Startups are short on cash but long on equity, so they often offer it as compensation. Here's why that could be a good or bad thing and what you should negotiate if your prospective startup employer offers you equity.
Startups often lure in star employees with the promise of equity. Why? A lot of startups are short on cash but can issue shares at will and have equity to hand out.
I recently helped a client negotiate his full-time employment agreement with a newly funded startup doing exactly that: providing equity in lieu of higher compensation. We normally deal in freelancers, but we are increasingly being asked to lend our negotiating skills for full-time employment contracts.
The basic terms of the deal he was offered were perfectly acceptable. The salary was approximately 35 percent below his market rate as a chief technology officer (CTO). The low salary was being offset with a reasonable chunk of equity.
When I dug deeper into the structure of the deal and the kind of equity being offered, I was concerned. First, I discovered that the company was not offering equity but rather options to purchase equity.
Second, the options being offered were in a different class of equity from that of the founders.
Third, the terms on the option plan required that the employee exercise his options within 60 days of leaving the company. So my client would have to purchase equity without knowing if the company would be successful and if the equity would have any value.
We were not OK with these terms. Asking an employee to take a lower salary AND offering unfavorable equity terms is not a winning strategy for any company seeking to find great talent. In response, we offered three solutions:
1. The company pays for the options to be purchased, saving the employee the cost of exercising and de-risking them.
2. The company lends the money for the options to be purchased until they can be liquidated.
3. The company extends the option period for 10 years (instead of 60 days) so the employee doesn't have to exercise his option until there is a clear value for him.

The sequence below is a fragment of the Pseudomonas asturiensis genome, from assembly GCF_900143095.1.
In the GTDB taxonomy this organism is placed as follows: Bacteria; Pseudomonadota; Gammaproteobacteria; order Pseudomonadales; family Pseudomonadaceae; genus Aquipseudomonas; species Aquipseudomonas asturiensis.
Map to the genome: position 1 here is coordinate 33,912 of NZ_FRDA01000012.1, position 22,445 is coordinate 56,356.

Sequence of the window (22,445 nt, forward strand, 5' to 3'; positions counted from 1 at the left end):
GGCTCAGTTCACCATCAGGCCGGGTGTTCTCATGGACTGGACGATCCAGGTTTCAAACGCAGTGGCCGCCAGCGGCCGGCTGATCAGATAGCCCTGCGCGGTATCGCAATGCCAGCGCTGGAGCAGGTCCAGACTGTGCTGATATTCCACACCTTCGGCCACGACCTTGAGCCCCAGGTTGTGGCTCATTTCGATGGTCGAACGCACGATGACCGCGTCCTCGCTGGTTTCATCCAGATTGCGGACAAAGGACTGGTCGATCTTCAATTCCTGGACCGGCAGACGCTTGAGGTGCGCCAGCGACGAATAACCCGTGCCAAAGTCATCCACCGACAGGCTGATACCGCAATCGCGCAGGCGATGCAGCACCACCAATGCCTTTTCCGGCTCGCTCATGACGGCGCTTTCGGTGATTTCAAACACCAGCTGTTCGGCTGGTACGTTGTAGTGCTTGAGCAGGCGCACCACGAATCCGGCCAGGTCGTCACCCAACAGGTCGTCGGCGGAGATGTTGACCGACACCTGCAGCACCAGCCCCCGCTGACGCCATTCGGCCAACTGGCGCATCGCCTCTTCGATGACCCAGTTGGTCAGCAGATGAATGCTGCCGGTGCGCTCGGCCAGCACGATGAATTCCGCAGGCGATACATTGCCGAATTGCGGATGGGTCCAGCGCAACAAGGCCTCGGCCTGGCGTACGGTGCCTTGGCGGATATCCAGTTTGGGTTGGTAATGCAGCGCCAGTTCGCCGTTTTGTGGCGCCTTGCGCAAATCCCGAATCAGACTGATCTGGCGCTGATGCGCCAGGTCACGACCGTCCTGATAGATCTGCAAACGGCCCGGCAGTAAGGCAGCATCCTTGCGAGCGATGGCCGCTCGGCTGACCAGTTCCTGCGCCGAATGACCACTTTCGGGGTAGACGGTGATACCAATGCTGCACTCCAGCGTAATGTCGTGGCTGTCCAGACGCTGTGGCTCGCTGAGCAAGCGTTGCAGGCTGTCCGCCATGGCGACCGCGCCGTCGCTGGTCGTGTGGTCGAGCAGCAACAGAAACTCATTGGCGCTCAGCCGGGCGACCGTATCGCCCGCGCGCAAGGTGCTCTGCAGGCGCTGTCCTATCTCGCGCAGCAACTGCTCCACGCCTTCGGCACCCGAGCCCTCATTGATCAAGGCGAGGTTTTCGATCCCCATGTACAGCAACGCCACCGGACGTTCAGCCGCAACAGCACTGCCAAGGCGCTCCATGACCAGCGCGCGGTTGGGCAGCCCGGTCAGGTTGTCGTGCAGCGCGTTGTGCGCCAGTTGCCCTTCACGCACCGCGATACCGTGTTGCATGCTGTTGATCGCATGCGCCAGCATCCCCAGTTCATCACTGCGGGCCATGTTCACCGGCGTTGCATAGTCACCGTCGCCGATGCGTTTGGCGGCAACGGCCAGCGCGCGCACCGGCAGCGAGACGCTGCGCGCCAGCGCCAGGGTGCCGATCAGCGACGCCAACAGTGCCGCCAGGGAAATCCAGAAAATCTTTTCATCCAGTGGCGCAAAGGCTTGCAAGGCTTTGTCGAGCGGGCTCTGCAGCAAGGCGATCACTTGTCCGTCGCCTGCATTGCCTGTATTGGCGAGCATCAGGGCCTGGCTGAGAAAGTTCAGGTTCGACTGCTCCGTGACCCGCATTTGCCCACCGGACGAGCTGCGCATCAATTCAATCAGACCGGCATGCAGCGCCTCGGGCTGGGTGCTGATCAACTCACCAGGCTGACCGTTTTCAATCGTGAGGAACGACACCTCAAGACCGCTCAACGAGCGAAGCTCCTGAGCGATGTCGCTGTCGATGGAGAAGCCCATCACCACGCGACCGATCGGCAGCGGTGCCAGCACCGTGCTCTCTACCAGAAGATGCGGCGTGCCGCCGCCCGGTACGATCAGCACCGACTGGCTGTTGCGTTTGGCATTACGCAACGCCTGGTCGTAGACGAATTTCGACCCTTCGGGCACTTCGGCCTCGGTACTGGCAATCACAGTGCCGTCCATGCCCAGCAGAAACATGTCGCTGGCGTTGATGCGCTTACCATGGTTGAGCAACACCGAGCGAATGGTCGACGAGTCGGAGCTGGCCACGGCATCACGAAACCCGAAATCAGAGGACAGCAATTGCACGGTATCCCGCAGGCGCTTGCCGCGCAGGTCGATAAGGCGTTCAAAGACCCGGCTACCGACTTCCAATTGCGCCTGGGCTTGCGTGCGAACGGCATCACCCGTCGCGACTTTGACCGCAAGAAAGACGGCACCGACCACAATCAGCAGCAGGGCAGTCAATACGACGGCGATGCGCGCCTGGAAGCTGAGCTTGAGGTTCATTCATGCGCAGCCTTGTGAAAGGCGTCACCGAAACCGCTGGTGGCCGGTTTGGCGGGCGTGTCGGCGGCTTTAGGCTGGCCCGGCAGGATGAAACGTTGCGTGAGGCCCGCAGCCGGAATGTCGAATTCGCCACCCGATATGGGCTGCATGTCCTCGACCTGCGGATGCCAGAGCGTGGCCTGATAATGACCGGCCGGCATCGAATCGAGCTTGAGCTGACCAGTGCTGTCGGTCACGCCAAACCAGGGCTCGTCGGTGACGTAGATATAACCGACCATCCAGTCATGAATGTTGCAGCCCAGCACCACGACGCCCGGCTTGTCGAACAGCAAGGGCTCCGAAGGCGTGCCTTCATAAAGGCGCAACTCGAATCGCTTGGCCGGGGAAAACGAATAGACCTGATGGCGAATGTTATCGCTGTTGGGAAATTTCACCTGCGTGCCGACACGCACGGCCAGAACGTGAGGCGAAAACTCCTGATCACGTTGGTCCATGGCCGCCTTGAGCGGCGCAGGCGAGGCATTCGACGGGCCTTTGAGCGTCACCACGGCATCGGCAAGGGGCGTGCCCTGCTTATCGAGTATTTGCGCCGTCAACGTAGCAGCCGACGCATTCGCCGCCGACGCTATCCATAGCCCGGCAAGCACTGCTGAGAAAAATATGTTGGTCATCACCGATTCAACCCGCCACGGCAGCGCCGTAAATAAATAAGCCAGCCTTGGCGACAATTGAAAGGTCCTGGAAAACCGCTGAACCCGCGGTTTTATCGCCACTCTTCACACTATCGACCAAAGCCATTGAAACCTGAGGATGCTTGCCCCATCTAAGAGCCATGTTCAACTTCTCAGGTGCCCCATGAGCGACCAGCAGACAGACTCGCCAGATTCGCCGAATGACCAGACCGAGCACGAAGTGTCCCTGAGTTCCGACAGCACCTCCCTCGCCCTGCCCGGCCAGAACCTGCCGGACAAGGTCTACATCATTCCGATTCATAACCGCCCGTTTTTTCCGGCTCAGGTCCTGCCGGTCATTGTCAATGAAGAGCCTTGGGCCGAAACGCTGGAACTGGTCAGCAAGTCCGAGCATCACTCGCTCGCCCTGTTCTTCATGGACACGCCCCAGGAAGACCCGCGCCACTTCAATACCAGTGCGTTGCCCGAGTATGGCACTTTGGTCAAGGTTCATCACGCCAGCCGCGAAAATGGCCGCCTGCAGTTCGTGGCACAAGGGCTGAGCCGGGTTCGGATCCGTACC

The company rejected all three solutions. When you are dealing with a hardball negotiation and facing unfavorable terms, it is crucial that you – the would-be employee – take charge and either walk away or bring in an agent to help. It is easy to think that stock options won't matter in the long run, but then, why take a lower salary in the first place?
We eventually reached an agreeable compromise: The company agreed to a five-year exercise period. In other words, once our client eventually leaves this employer, he will have five years to decide whether to exercise the options. This makes accepting a lower salary more logical.
Regardless, the company's initial reluctance to compromise signaled poorly to our side of the negotiation. At best, it signaled a culture of rigidity; at worst, it implied employees are meant to be exploited. Who wants to work in an environment like that?
Your employees are the key to your success, and finding good ones is hard. When you finally find someone with the right skills who is also a culture fit, you should work to bring them in feeling good and committed to your mission. If you make a mistake, you have recourse.
Smart entrepreneurs know that finding good employees is not possible without fair, clear and mutually beneficial deals. They should not take advantage of would-be employees with shady deals and convoluted contracts. If you feel like you're being taken for a ride, consult an expert or seek outside help. Ask around about other such deals. You might be amazed at how much you learn. The cash components of these deals are typically easy to follow – the equity, not so much.